Miyuki Acryl was established in 1970 but is absolutely on trend today. Based in Adachi, Tokyo, Miyuki Acryl is a specialist in acrylic, selling its own brand of acrylic materials and products with the option of decoration using a Roland VersaUV LEF-12 UV printer.
The Miyuki Acryl studio is located in a residential area of Kita-Ayase
Its factory makes more than 6,000 different types of acrylic in transparent and solid colours, marble and lamé patterns, and even infused with real fabrics. Acrylic is currently a must-have material for products like statement jewellery, and Miyuki Acryl artisans craft each pattern to appeal to designers. The showroom displays some 700 types of acrylic sheets – sold under Miyuki Acryl's own acrylic brand called TOKYO ACRYL – like a record shop for customers to browse through and purchase.
The Miyuki Acryl showroom features acrylic sheets lined up like a record store
Customers can browse through and purchase some 700 types of acrylic sheets in various colours and sizes
A Roland VersaUV LEF-12 UV printer is set up in the Miyuki Acryl studio
"We wanted the general public to discover the true beauty of acrylic, so we began selling acrylic sheets that we designed ourselves, and started taking part in more events throughout Japan and overseas like Taiwan," explains Miyuki Acryl's Vice President Masaya Ono. "Now we even have international customers dropping by after finding information on the internet about the acrylic we manufacture here."
Workshops provide hands-on experience working with acrylic
The factory space also hosts workshops, enabling customers to work with acrylic and create unique products themselves, and has a gallery of vintage Miyuki Acryl pieces to inspire them. Recently, a team from Roland attended a workshop with overseas sales partners from the Middle East, Africa and Taiwan to explore how this versatile material can be used with Roland technology to produce stunning items.
Miyuki Acryl staff welcomed overseas sales partners in charge of Roland DG product sales in the Middle East, Africa and Taiwan regions
Getting hands-on with acrylic, the visitors learnt two different skills: bending and dyeing. Acrylic is easy to bend into shape at relatively low temperatures, so participants got involved by making their own smartphone stand using their choice of coloured or patterned acrylic sheets from a selection. These had been laser-cut into shape and printed with the Roland VersaUV LEF-12 UV printer in advance, allowing the participants to focus on heating the acrylic and bending it into the perfect stand shape.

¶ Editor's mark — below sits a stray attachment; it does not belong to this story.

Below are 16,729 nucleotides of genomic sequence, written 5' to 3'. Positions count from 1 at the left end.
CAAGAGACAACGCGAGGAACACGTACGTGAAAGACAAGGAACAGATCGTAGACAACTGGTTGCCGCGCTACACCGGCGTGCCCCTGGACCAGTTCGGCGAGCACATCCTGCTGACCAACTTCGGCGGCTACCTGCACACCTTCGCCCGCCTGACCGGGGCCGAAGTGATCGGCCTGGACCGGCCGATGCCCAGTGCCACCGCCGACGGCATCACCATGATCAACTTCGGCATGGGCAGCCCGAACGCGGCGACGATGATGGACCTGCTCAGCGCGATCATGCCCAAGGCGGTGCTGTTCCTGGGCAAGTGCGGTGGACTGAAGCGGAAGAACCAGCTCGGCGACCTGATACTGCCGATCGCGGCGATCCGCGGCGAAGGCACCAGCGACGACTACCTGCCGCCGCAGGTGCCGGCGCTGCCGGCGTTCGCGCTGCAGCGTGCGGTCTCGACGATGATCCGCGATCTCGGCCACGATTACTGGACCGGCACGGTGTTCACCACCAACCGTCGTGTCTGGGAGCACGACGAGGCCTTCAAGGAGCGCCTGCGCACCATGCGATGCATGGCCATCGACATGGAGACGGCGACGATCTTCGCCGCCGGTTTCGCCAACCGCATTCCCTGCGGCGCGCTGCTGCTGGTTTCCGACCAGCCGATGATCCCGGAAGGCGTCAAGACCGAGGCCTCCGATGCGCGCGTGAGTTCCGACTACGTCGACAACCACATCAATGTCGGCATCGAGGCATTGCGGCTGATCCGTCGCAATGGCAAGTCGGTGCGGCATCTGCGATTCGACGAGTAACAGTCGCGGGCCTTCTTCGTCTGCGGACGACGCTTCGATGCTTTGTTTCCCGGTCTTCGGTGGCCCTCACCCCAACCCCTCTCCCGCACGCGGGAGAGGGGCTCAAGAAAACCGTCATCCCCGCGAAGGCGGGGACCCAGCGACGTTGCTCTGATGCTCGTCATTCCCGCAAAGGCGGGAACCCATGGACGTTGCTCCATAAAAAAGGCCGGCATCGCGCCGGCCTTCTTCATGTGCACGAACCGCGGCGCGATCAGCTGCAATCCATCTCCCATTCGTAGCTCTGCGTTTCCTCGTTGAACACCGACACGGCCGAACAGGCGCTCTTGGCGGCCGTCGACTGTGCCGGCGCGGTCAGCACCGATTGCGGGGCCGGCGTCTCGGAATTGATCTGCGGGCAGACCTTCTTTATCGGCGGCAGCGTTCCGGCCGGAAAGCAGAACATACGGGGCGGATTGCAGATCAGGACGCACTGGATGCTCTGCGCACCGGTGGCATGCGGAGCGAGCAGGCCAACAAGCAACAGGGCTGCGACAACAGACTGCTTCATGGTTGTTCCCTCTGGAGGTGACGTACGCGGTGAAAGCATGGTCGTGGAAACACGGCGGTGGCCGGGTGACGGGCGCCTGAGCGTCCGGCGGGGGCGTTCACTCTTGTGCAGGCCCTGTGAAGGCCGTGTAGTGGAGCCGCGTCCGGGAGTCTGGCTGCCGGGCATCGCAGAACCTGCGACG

Bending acrylic using an acrylic bender
Smartphone stand made after selecting acrylic sheet with the desired colour or pattern
Heating up acrylic by holding it close to a heater, and then bending it into shape to form a stand
Participants focused intently during their first time working with acrylic
Taking a hands-on, practical approach to learning about acrylic fabrication
The dyeing workshop explored acrylic's fantastic ability to take on colour, much like fabric or paper, thanks to its composition of around six cent water by weight. Students experimented by dipping transparent acrylic keychains, engraved with a laser cutter in advance, into a pot of dissolved resin dye to achieve the right intensity of colour – similar to cooking fondue or Japanese shabu-shabu hotpot.
Transparent key chains can be dyed with stunning results
Resin dye is dissolved in water and heated in a pot before dipping acrylic pieces into the mixture similar to fondue or shabu-shabu
Once items reach the desired colour intensity, they are removed and rinsed to complete the dyeing process
Participants expressed their amazement when dyeing their acrylic pieces in pots
What does the future hold for Miyuki Acryl?
We asked Vice President Masaya Ono about some of the initiatives being taken by Miyuki Acryl.
Vice President of Miyuki Acryl, Masaya Ono
"These days there are many facilities like shared factories where anyone can get involved in fabrication, and acrylic is increasing in popularity because it is a familiar material that is easy to work with using digital tools like UV printers and laser cutters. We are also seeing more people interested in the acrylic materials that we have developed over the years for customers to make their own products," comments Masaya Ono.
He adds: "By applying advanced fabrication techniques like 3D bending and dyeing, people can make items with unmatched originality. As professionals in the acrylic industry, we want even more people to discover how acrylic can be used and new ways to enjoy the beauty the material offers."
Miyuki Acryl also organises events at businesses and spaces like Makers' Base – another Roland VersaUV LEF user.
The Roland team and their international guests were able to take home their smartphone stands and keychains – unique items demonstrating the stunning versatility of printing on acrylic.
Would you like to discover more about printing directly to acrylic using Roland UV printers? Contact us to find out more, arrange a demonstration or to request a sample.
If you haven’t requested a copy of our free UV print guide, download your copy today, you’ll be amazed at the multitude of materials you can print directly too in addition to acrylic.
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You can create an amazing business personalising journals, notebooks, diaries and all sorts of stationery items using Roland UV printers. Download our FREE UV direct printing guide today and discover what it could do for your business or next event.